Joseph, great new term! I'm going to steal that if you don't mind, "Ikea altar." Yesterday I came up with "Participation Queen" and now you came up with a great addition!

I will note that at the National Shrine, a few years ago there was Pontifical Solemn Mass celebrated by the Bishop Slattery of Tulsa. This was done ad orientem at the high altar (which incidentally is a freestanding PRE-conciliar one that permits Mass in either direction) and he even wore a cappa magna!

I can't find a shot of the altar itself being used, but here you see the Bishop entering the sanctuary:

What I don't understand is why the Holy See won't send out an order to use the original altars at cathedrals. Revise the Pontifical and Ceremonial for the OF and make cathedrals use their original high altars ad orientem. I feel this would be a good first step; there would be a presence in every diocese, but nothing compulsory for the vast majority of parishes, only the cathedrals. That way the members of a diocese are exposed but they can't complain about things. And when they are sufficiently used to seeing these kinds of things (15ish years), take another step.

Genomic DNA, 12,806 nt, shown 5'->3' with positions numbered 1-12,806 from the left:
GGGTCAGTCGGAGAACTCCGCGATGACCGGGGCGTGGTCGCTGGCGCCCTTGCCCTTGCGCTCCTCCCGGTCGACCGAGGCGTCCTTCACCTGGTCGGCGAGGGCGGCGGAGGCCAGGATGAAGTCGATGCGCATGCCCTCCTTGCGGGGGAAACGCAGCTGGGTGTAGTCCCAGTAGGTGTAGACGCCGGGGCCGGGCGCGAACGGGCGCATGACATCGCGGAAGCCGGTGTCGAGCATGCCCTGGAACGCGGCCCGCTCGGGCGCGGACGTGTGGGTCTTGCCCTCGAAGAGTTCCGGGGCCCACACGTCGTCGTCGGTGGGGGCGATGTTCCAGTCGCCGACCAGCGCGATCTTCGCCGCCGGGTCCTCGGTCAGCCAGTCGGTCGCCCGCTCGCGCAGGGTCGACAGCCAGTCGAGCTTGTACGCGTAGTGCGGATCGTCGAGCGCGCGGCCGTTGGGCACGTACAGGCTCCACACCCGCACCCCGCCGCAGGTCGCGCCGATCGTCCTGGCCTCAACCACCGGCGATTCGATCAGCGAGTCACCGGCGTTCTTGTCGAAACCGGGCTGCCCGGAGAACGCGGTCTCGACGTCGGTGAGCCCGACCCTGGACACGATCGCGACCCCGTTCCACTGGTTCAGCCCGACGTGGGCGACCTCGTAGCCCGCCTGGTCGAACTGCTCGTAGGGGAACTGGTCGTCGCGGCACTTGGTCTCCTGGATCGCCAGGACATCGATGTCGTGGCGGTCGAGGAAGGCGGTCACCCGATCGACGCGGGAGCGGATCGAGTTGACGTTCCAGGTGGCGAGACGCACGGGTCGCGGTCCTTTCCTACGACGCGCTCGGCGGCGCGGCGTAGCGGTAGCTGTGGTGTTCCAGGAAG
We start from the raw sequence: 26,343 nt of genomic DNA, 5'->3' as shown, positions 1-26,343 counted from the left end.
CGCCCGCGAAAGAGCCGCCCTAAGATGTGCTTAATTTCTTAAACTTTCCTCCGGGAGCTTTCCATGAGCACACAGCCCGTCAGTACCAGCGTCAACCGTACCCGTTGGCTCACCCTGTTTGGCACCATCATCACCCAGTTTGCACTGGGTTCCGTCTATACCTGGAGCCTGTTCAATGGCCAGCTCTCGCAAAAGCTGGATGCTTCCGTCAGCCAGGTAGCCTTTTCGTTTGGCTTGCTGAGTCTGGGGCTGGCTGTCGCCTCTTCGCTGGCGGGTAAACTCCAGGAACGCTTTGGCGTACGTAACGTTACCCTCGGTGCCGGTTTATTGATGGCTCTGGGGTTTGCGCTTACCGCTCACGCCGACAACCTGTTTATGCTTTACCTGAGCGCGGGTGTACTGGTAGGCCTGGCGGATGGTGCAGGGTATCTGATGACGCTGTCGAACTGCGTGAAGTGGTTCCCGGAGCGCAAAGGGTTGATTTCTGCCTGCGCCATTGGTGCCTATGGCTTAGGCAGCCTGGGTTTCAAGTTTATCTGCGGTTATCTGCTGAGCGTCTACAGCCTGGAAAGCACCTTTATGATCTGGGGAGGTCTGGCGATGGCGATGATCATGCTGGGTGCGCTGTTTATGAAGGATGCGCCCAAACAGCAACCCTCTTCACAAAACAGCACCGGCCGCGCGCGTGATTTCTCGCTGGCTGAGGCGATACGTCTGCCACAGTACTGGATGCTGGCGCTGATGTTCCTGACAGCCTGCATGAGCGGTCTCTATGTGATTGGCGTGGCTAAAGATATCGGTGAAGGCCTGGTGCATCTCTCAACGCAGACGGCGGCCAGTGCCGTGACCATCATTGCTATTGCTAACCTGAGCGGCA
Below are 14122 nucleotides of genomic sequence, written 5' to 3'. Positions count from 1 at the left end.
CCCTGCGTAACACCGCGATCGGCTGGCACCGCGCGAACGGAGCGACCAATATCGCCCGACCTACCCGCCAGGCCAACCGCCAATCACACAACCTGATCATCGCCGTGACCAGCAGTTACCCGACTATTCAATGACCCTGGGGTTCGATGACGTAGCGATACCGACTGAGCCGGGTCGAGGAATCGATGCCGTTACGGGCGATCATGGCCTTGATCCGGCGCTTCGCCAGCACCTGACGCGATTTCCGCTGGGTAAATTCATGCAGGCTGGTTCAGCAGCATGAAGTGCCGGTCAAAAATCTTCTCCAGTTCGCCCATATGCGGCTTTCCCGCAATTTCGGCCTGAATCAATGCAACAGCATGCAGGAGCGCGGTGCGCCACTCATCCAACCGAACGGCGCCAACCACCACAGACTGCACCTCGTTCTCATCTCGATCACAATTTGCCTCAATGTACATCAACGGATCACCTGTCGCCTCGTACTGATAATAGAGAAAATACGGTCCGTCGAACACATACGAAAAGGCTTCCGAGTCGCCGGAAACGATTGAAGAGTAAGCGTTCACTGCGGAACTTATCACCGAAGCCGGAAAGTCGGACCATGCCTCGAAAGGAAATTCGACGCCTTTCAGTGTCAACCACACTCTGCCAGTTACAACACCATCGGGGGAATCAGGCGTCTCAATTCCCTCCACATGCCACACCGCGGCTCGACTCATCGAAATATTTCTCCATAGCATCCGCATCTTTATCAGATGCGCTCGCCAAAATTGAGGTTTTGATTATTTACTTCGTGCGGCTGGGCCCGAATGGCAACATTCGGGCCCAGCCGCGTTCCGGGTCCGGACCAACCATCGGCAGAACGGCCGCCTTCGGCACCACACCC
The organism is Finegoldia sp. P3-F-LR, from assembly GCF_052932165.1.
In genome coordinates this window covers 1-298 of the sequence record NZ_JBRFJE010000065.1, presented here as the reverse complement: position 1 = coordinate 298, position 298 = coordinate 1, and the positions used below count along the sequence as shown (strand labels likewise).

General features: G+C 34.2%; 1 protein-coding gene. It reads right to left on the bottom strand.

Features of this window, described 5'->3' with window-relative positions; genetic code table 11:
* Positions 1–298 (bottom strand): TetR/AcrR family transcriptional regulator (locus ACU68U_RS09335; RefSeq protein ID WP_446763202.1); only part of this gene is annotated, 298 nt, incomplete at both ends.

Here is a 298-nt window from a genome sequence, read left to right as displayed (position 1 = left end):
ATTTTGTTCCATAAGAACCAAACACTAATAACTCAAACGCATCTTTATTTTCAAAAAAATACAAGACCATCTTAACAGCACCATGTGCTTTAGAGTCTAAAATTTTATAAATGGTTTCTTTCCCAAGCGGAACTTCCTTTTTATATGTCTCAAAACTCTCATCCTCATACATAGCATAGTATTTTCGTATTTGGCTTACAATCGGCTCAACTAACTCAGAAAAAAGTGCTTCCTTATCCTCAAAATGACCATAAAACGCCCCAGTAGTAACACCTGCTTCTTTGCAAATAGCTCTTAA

Fr. Allan J. McDonald said...

In the dreaded late 70's when I was in the seminary, the "faux" altar was already in place where it currently is in the Shrine in Washington, however, the old high altar, much to the chagrin of modern liturgists, would be used for more solemn occasions with Mass on it facing the congregation. I was there for Easter Sunday Mass in 1977 and the high altar was used in this fashion and it was marvelous although I dared not say that to anyone in the seminary as I would have been suspect harassed and suspended by the liturgical intelligentsia of the day (a bit of hyperbole there)!

Anonymous said...


In regard to the high altar actually being used in the 2009 solemn high pontifical Mass at the National Shrine--with its table altar mercifully removed from the sanctuary for the occasion--you might be interested in the 3-minute preview